Purchase Disposal Services

Some furniture stores and mattress companies offer their own disposal services. This means that they will pick up any old furniture from your home when they drop off the replacement. When you choose this option, you won’t have any old beds lying around your home, waiting to be taken to the local recycling centre or the tip. However, keep in mind that these services arenot always free. Many companies will include disposal fees in the purchase of your new product. This option may save you a substantial amount of time and stress, but it will affect your bank account.

Haul To A Recycling Centre

Statistics show that more than 7.5 million mattresses are thrown away every year. This large number of items could fill Wembley Stadium approximately five times. To help save the environment and make a difference in the world, take your old bed to a recycling centre rather than the local tip. When at these recycling facilities, the mattresses will be torn apart, and the materials will be used and remade for various new products. For example, the springs can be melted down and used for metal parts, and the foam can be recycled into carpet padding. Mattress recycling in the UK is becoming a more simple and recommended method for old mattress disposal.

Here’s an interesting video about what happens at a mattress recycling centre:

Donate The Mattress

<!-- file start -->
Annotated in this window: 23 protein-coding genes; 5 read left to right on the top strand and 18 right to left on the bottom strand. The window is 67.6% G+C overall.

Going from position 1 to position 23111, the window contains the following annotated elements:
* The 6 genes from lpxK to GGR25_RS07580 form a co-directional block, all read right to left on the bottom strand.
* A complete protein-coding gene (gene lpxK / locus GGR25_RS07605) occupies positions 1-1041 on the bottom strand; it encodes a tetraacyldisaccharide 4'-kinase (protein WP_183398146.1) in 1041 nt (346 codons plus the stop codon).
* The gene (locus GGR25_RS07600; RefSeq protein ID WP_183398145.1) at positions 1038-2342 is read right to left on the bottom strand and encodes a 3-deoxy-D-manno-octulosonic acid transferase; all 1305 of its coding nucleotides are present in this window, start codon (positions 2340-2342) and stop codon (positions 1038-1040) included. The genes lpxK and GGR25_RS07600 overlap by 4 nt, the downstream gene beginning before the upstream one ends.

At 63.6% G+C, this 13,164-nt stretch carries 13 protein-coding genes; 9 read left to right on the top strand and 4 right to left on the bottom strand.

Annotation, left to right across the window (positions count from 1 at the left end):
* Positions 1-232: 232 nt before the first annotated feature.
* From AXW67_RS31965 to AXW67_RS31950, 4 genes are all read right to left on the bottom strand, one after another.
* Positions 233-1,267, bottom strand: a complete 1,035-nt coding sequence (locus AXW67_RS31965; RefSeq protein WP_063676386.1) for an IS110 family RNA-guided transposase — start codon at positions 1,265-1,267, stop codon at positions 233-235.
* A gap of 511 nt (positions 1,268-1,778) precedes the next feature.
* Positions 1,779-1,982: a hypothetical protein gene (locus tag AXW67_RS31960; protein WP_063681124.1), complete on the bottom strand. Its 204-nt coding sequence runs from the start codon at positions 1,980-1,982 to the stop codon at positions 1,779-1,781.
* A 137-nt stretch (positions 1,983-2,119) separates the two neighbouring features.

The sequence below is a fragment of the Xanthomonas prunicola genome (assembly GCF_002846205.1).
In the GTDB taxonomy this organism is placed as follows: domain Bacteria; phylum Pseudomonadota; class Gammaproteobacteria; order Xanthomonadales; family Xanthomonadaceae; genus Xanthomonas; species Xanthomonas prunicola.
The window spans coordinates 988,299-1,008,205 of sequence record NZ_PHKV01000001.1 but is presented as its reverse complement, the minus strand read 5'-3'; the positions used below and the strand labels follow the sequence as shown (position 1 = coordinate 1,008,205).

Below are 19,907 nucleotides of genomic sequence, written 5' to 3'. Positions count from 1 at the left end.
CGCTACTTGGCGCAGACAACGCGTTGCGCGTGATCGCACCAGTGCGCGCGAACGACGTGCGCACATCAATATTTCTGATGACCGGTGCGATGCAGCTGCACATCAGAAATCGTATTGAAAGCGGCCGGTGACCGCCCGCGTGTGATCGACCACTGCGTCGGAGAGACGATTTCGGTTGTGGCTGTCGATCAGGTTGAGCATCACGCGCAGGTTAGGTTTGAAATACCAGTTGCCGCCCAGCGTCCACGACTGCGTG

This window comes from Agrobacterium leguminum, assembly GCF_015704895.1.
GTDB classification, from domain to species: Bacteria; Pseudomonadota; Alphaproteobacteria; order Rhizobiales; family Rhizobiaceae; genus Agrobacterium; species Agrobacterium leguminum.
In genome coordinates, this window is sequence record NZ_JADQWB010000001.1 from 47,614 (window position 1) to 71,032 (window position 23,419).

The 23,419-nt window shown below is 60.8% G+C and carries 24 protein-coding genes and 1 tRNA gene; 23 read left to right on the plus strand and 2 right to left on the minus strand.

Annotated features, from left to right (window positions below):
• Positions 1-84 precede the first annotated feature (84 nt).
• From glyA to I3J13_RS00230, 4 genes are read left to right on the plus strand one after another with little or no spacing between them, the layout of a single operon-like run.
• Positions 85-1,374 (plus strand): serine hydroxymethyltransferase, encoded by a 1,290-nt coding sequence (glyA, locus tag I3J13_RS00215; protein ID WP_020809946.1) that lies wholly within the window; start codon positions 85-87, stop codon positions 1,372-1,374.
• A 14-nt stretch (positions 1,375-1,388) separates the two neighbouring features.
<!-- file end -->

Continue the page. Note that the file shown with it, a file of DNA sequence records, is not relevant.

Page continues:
If you are wondering how toget rid of a mattress for free, and if the item still offers some support to sleepers, you may consider simply donating the bed. There are many individuals who simply cannot afford a new product and could use the added comfort that this donated item provides.

Additionally, check with local charities, churches, shelters, and other organisations that assist those in need. Proper bedding, including mattresses, is something many of these places lack but do not have the funds to purchase themselves. In some cases, these organisations will also pick up the item for you, making the donation processes even more accessible.

In addition to contacting local charities and church groups, post your offer online using social media, online selling forums, etc. Ensure the individuals looking at your post understand the product is for free and you are willing to donate it – not sell it. When choosing this disposal option, be prepared as it may take several days before you receive any response and you may have a mattress taking up space in your home.